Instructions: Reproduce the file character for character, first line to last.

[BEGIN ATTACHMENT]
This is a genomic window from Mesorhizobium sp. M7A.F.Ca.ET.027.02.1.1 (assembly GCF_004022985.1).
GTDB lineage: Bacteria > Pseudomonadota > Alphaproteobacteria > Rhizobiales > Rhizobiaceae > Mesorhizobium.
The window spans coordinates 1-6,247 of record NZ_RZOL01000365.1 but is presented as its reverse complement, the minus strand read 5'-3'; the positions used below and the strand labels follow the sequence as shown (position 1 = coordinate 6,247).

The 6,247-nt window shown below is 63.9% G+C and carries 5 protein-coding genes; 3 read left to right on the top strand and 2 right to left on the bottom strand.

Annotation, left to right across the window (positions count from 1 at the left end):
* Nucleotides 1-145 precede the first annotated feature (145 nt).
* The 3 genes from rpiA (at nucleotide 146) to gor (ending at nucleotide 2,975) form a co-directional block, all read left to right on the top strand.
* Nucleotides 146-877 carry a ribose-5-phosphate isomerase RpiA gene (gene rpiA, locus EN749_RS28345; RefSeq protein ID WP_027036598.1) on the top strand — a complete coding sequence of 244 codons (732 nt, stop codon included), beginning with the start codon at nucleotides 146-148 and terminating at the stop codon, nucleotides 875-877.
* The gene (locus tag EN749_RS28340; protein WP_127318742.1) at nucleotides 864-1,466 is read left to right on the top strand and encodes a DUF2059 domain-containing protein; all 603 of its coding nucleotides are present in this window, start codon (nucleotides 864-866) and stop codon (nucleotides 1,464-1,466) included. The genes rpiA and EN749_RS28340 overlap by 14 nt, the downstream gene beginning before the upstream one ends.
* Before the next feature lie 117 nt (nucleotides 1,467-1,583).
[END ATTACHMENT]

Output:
This is a genomic window from Mesorhizobium sp. M7A.F.Ca.ET.027.02.1.1 (assembly GCF_004022985.1).
GTDB lineage: Bacteria > Pseudomonadota > Alphaproteobacteria > Rhizobiales > Rhizobiaceae > Mesorhizobium.
The window spans coordinates 1-6,247 of record NZ_RZOL01000365.1 but is presented as its reverse complement, the minus strand read 5'-3'; the positions used below and the strand labels follow the sequence as shown (position 1 = coordinate 6,247).

The 6,247-nt window shown below is 63.9% G+C and carries 5 protein-coding genes; 3 read left to right on the top strand and 2 right to left on the bottom strand.

Annotation, left to right across the window (positions count from 1 at the left end):
* Nucleotides 1-145 precede the first annotated feature (145 nt).
* The 3 genes from rpiA (at nucleotide 146) to gor (ending at nucleotide 2,975) form a co-directional block, all read left to right on the top strand.
* Nucleotides 146-877 carry a ribose-5-phosphate isomerase RpiA gene (gene rpiA, locus EN749_RS28345; RefSeq protein ID WP_027036598.1) on the top strand — a complete coding sequence of 244 codons (732 nt, stop codon included), beginning with the start codon at nucleotides 146-148 and terminating at the stop codon, nucleotides 875-877.
* The gene (locus tag EN749_RS28340; protein WP_127318742.1) at nucleotides 864-1,466 is read left to right on the top strand and encodes a DUF2059 domain-containing protein; all 603 of its coding nucleotides are present in this window, start codon (nucleotides 864-866) and stop codon (nucleotides 1,464-1,466) included. The genes rpiA and EN749_RS28340 overlap by 14 nt, the downstream gene beginning before the upstream one ends.
* Before the next feature lie 117 nt (nucleotides 1,467-1,583).